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Introduction to RDF
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Introduction to RDF



A basic description about RDF, RDFs and why it is important to semantic web.

A basic description about RDF, RDFs and why it is important to semantic web.



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    Introduction to RDF Introduction to RDF Presentation Transcript

      • What is Semantic Web?
      • How it enables Semantic Web?
      • RDF
      • Triples - RDF Graph
      • Serialization Formats
      • RDFS
      • Resources
      • Q&A
    • What is Semantic Web?
      • Current Web: web of documents (html pages)
      • Semantic Web: web of data/things/concepts
        • What is a Thing/Concept? It can be any thing in the world - a movie, a person, a disease, a location…
        • Machines will be able to understand the concept behind a html page.
          • This page is talking about ‘ Barack Obama ’, He is a ‘ Person ’ and he is the ‘ President of USA ’ ?
    • How can we build Semantic Web?
      • A Straight forward way is to annotate all the data on the web.
      • Note: The semantics we are talking here is different from the semantics in NLP or NER perspective .
      • How do we annotate (explicitly add metadata) web?
        • Tags (simple but ambiguous, non-extensible)
        • Microformats (limited to a set of pre-defined vocabularies)
        • RDF (extensible, decentralized etc.)
    • RDF
      • RDF – Resource Description Framework
      • What is RDF?
        • A language to describe Resources.
      • What is a Resource?
        • Any thing/concept in the world: a book, a movie, a person etc.
        • must be identified by a universally unique name (URI)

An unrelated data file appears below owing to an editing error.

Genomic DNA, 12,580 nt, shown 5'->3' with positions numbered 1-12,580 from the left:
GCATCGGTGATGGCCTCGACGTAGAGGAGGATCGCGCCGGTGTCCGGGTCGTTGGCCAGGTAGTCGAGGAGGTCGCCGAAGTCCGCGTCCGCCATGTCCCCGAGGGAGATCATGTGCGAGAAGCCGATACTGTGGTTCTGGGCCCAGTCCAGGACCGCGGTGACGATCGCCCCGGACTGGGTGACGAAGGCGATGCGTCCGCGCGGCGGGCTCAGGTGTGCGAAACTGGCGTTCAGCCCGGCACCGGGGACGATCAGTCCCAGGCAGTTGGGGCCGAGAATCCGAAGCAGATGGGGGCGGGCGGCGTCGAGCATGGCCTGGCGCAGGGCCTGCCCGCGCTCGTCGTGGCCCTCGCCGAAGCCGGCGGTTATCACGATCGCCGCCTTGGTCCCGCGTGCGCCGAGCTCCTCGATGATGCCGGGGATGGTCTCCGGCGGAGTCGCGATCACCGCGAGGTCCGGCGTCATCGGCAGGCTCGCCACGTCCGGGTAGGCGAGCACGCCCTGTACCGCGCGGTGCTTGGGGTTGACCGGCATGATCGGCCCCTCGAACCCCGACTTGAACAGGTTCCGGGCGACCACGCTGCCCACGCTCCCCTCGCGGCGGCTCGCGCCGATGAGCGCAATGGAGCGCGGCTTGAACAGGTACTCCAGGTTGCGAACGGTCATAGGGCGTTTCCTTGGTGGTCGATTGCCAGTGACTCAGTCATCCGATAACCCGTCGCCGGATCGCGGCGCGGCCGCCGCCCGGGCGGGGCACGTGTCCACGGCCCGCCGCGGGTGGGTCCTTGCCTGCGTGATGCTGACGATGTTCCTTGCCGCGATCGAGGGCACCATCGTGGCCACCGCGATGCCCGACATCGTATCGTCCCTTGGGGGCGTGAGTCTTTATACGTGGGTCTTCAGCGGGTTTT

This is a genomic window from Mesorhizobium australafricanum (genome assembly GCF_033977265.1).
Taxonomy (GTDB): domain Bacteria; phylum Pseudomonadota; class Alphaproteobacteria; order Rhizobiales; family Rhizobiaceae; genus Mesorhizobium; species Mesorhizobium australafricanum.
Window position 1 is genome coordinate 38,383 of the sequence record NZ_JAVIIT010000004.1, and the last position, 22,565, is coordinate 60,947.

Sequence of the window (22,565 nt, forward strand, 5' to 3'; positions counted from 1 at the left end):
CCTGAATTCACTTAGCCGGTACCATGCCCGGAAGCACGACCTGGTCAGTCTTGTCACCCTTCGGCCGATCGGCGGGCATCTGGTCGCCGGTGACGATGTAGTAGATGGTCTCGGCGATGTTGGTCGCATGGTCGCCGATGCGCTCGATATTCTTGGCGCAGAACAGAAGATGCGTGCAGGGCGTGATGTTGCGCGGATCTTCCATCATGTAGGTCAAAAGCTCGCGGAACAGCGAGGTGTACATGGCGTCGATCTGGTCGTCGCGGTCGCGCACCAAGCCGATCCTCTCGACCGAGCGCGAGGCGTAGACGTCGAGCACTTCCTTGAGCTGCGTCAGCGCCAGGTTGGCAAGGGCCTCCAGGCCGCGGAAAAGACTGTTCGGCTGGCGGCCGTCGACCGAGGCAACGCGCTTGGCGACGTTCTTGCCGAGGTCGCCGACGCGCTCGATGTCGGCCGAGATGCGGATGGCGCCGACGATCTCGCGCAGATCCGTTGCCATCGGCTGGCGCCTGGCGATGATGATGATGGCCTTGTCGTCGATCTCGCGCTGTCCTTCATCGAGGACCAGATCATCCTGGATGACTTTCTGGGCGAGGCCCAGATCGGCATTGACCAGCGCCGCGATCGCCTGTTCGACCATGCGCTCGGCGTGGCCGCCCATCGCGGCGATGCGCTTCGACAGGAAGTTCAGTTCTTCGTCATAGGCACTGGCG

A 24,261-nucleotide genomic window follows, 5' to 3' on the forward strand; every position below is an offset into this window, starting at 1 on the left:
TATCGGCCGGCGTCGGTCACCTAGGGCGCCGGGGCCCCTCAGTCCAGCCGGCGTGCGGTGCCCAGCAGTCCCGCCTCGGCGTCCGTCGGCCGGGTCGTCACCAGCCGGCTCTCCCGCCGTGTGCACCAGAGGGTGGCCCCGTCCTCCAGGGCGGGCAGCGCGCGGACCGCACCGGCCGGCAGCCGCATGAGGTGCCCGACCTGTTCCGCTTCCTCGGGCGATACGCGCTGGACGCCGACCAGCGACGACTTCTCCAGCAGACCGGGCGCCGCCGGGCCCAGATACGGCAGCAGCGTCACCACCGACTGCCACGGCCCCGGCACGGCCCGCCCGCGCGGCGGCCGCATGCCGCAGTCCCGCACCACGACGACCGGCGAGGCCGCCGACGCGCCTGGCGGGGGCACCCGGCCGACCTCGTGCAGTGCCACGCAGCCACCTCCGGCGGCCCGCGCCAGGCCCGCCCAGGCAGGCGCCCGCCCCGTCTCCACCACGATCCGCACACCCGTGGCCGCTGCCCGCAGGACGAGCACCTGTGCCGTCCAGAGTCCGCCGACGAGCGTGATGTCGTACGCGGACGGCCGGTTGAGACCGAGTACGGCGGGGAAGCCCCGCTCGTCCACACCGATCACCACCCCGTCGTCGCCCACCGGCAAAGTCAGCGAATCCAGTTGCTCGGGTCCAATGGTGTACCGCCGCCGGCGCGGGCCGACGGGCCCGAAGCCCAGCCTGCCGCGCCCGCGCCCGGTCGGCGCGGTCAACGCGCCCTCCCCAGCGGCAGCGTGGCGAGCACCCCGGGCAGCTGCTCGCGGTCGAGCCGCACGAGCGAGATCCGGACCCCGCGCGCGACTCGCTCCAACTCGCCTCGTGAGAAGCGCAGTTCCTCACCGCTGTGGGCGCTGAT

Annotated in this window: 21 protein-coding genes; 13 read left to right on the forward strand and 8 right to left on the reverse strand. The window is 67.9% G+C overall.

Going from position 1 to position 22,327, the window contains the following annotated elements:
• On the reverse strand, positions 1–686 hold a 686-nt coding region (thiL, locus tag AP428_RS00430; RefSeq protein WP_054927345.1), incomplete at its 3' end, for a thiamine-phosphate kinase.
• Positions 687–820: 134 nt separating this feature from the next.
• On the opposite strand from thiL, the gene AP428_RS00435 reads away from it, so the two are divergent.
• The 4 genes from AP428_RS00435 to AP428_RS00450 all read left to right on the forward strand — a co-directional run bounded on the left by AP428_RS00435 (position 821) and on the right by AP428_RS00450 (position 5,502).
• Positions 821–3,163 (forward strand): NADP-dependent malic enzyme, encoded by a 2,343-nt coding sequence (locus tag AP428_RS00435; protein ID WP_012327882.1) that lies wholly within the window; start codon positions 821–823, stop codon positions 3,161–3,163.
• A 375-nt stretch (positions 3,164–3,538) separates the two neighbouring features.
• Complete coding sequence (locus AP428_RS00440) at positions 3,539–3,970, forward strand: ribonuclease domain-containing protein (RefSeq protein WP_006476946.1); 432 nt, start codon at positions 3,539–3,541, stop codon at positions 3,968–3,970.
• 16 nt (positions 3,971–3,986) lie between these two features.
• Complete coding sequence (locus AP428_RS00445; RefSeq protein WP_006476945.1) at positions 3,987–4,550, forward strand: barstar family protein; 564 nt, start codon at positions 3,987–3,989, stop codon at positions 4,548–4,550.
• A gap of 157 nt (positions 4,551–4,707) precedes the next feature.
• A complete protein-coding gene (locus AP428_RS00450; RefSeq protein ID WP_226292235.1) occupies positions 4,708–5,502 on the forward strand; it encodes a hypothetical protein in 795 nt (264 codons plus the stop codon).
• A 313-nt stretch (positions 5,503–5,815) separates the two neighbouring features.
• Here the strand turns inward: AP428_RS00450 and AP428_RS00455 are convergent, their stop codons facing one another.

• What can we do with it?
        • Unambiguously describe a concept/resource/thing
        • Specify how these resources are related
        • Do basic inferencing
    • Where does it fit in Semantic Web Stack?
    • RDF – in detail
      • Knowledge is represented in RDF as a set of Triples .
      • What is a Triple?
        • Triple in RDF is analogous a sentence in natural language.
        • Every NL sentence contains 3 parts: subject, predicate & object. Similar is of the form <subject, predicate, object> and the purpose in RDF .
        • Example:
        • NL Sentence: Obama is the president of USA
        • RDF Triple: <URI1# Obama > <URI2# presidentOf > <URI3# USA >
        • Here subject & predicate must be resources (i.e they are things/concepts and must have a URI) and the object can be a resource or a literal (simple value. Eg: ‘10’)
      subject predicate object
    • RDF as a Graph
      • An RDF document is best visualized as a graph
      • Graph notations:
        • Resources (URI)
        • Literals (simple values)
        • Properties
      • Set of triples represented as a graph
      URI1#Obama URI2#USA 45 URI3#presidentOf URI3#age URI4#Person rdf:type
    • RDF – Serialization Formats
      • An RDF graph is a logical model, we need to serialize in some format.
      • What serialization Formats does RDF support?